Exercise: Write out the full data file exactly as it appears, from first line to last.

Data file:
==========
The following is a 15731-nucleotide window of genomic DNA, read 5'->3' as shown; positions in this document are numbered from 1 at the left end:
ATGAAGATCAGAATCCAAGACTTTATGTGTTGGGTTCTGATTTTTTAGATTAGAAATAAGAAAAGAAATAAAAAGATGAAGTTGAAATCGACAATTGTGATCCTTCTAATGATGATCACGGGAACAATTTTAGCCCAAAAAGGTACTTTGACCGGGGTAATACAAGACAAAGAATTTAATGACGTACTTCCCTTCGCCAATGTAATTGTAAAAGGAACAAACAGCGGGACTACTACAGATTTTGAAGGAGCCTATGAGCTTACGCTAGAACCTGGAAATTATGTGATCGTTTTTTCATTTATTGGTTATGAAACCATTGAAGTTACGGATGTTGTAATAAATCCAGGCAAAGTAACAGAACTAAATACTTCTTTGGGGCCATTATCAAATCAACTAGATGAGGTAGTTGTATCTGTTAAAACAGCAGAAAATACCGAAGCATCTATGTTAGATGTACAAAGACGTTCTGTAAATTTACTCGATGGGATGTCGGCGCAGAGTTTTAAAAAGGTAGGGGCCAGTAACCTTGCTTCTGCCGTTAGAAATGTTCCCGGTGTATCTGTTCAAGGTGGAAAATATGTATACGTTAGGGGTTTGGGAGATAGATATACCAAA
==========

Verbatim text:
The following is a 15731-nucleotide window of genomic DNA, read 5'->3' as shown; positions in this document are numbered from 1 at the left end:
ATGAAGATCAGAATCCAAGACTTTATGTGTTGGGTTCTGATTTTTTAGATTAGAAATAAGAAAAGAAATAAAAAGATGAAGTTGAAATCGACAATTGTGATCCTTCTAATGATGATCACGGGAACAATTTTAGCCCAAAAAGGTACTTTGACCGGGGTAATACAAGACAAAGAATTTAATGACGTACTTCCCTTCGCCAATGTAATTGTAAAAGGAACAAACAGCGGGACTACTACAGATTTTGAAGGAGCCTATGAGCTTACGCTAGAACCTGGAAATTATGTGATCGTTTTTTCATTTATTGGTTATGAAACCATTGAAGTTACGGATGTTGTAATAAATCCAGGCAAAGTAACAGAACTAAATACTTCTTTGGGGCCATTATCAAATCAACTAGATGAGGTAGTTGTATCTGTTAAAACAGCAGAAAATACCGAAGCATCTATGTTAGATGTACAAAGACGTTCTGTAAATTTACTCGATGGGATGTCGGCGCAGAGTTTTAAAAAGGTAGGGGCCAGTAACCTTGCTTCTGCCGTTAGAAATGTTCCCGGTGTATCTGTTCAAGGTGGAAAATATGTATACGTTAGGGGTTTGGGAGATAGATATACCAAA